The Name of the Star (Shades of London, #1)-Maureen Johnson
“Fear can’t hurt you,” she said. “When it washes over you, give it no power. It’s a snake with no venom. Remember that. That knowledge can save you.”
Plot: Aurora (Rory) Deveaux is from a small town in Louisiana, where spirituality and stories of ghosts are not uncommon. When Rory moves to London to start her new life at boarding school, she’s exhilarated to be on her own, to build a new future in a foreign country, where no one knows that she has an aunt who is an angel channeller, an uncle who has 8 freezers sharing a room packed with survival food, and that she lived on a swamp. Rory’s arrives in London just in time for mass hysteria to break out. It appears as though a new Ripper is scavenging the streets of London, hunting for victims that match the details of notorious Jack the Ripper murders. He strikes on the same day, finds victims with the same last names, and leaves them in nearly identical locations as the Ripper victims, and with the same gruesome, mutilated carnage as the famed serial killer. As Rory adjusts to dorm life, her new roommate Jazza, British colloquialisms, and to making new friends, the whir of the television, the whispered musings of her peers, and the upped police forces are everywhere. Though a killer with surgical precision, and presumably an expert on Ripper knowledge, the most fascinating, irksome, and mind-boggling aspect of the killer is that there is no evidence, apart from the brutalized bodies. The cameras that monitor almost every street corner in London capture nothing, it’s as if the murder never happened. This failure of technology causes a mass crisis. As the murders escalate, everyone waits, knowing the exact time and date the murder will take place. People stare at the TV anxious for news. Curfews are strictly enforced, Ripper parties are the new fashion, and Ripper tours have reached an all time high. “Rippermania” has taken over and destroyed any sense of normalcy as everyone lives in fear that they could be next. Meanwhile, Rory and Jazza get a new roommate named Boo, a funky Indian girl with obnoxious habits. Rory and Jazza struggle to find a balance between living a typical boarding school life, crushing on boys, and getting prepped for their A levels and so when Jerome (Rory’s crush) asks them to sneak out to the boys dorm to watch for the Ripper from the roof, they’re willing to risk it. On their way back from the boys dorm, after waiting for the murder to happen and the time slot passing, the girls dart from tree to tree and across the deserted campus to climb through a loose window. About to be scot-free, Rory is startled by a man is a poorly fitted suit, a man with cold, crazed eyes. Rory is terrified and is grateful when Jazza urges her through the window. Rory tries to talk to Jazza about the man but Jazza didn’t see him, even though he was right in front of her. The next day, a body is found close to where Rory and Jazza crossed to get back to their dorm. As the only possible witness to the new Ripper, Rory must work with the police to find him. What Rory uncovers with the help of a top-secret force known as the Shades of London, is enough to turn her world upside down. Will Rory be able to find the Ripper before he strikes again? Or will Rory be the next girl on the killer’s hit list?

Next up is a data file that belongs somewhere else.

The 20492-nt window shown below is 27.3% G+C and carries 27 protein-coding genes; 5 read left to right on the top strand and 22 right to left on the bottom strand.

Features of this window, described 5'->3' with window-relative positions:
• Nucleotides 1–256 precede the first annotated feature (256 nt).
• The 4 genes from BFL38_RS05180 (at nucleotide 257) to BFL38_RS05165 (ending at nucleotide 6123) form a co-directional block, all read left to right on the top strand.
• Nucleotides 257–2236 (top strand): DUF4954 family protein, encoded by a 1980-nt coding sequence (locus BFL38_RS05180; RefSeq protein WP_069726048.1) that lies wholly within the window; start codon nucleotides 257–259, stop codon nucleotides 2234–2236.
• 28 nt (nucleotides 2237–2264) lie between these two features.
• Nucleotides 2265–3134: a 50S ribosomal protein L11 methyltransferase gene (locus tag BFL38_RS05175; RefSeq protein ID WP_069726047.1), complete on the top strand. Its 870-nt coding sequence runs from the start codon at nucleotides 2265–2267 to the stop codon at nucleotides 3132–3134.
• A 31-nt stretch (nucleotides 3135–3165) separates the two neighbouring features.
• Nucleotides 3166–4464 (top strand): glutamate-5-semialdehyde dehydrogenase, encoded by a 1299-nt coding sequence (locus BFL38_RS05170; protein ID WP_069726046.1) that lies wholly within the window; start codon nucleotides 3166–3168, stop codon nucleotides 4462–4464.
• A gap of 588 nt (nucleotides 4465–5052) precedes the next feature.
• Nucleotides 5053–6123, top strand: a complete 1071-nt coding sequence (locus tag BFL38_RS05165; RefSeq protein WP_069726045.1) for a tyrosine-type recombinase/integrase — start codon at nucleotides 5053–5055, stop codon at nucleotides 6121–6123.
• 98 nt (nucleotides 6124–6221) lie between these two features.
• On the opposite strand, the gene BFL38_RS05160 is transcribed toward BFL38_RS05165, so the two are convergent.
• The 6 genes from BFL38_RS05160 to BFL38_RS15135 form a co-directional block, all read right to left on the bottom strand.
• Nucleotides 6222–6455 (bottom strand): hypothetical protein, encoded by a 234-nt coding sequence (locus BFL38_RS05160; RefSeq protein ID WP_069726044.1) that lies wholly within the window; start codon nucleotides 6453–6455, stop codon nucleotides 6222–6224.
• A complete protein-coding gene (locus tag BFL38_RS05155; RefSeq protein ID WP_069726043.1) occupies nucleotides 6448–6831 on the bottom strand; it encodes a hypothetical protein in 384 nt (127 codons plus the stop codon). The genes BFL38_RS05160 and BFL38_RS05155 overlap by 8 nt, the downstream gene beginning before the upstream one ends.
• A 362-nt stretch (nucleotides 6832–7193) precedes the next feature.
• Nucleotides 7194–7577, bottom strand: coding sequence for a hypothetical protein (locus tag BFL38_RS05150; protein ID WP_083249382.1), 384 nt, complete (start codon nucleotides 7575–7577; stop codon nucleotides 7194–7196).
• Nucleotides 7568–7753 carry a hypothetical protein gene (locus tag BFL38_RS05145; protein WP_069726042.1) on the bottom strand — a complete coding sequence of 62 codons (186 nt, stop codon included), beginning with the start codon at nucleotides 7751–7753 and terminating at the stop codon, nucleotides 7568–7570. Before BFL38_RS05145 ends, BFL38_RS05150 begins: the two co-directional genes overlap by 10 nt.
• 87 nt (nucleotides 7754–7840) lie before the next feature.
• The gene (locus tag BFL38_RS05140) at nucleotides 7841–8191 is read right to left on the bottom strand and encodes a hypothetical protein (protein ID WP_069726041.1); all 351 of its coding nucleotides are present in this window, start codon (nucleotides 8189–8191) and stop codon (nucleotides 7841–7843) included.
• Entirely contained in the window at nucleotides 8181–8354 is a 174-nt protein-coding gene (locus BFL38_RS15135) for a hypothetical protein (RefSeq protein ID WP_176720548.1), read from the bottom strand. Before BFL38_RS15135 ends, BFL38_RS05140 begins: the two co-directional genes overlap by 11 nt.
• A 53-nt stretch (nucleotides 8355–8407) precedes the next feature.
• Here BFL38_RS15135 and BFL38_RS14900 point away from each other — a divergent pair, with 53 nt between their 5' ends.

- The Shades of London, much like Scully and Mulder of the X-Files, are a group of government agents that work to solve unexplained, in this case, ghostly paranormal cases. The Shades of London are a really cool idea, they consist of young people, typically in their early 20’s who have had near death experiences in their late teens and who can now see ghosts. They’re found in mental institutions, and in news papers where any strange sightings are reported but not confirmed. What’s great about them is that they’re just your average 20 somethings hanging out and having a good time with a wicked side job.
- The story will drag you in not only because of the mystery but because of the characters. They’re cultured, astoundingly unique people with hilarious stories, interesting quirks, and wonderfully written chemistry. The ghosts are some of the most developed, powerful beings in the book. They’re each different with their own background stories that enrich their presence and give them a haunting, yet oddly humanlike quality, like they are just another person to talk to who happens to be dead. They still like music, poetry, watching TV, and relaxing but have no sense of time.
- There are several creepy, horrifying moments that might just have you turning on all the lights in the house. Eerie feelings of being watched, of shadowed alleyways, of chilling sounds that will have you on the edge of your seat.
- Rory is that girl that everyone envies for her awesome stories. Her Louisiana small town life is laugh out loud funny, it’s weird, and unbelievably creative. You’ll love her for her past and her bravery.
- The weaponry used by the Shades is laughable and completely ridiculous. I don’t know whether it’s really ingenious or something so stupid it just might be perfect.
- The Ripper murders are not as graphically detailed as I would’ve liked, they’re more telling than showing.
- Seriously lacking in the romance department. While there is a flirtatious, budding relationship there’s no conflict to keep you hooked.
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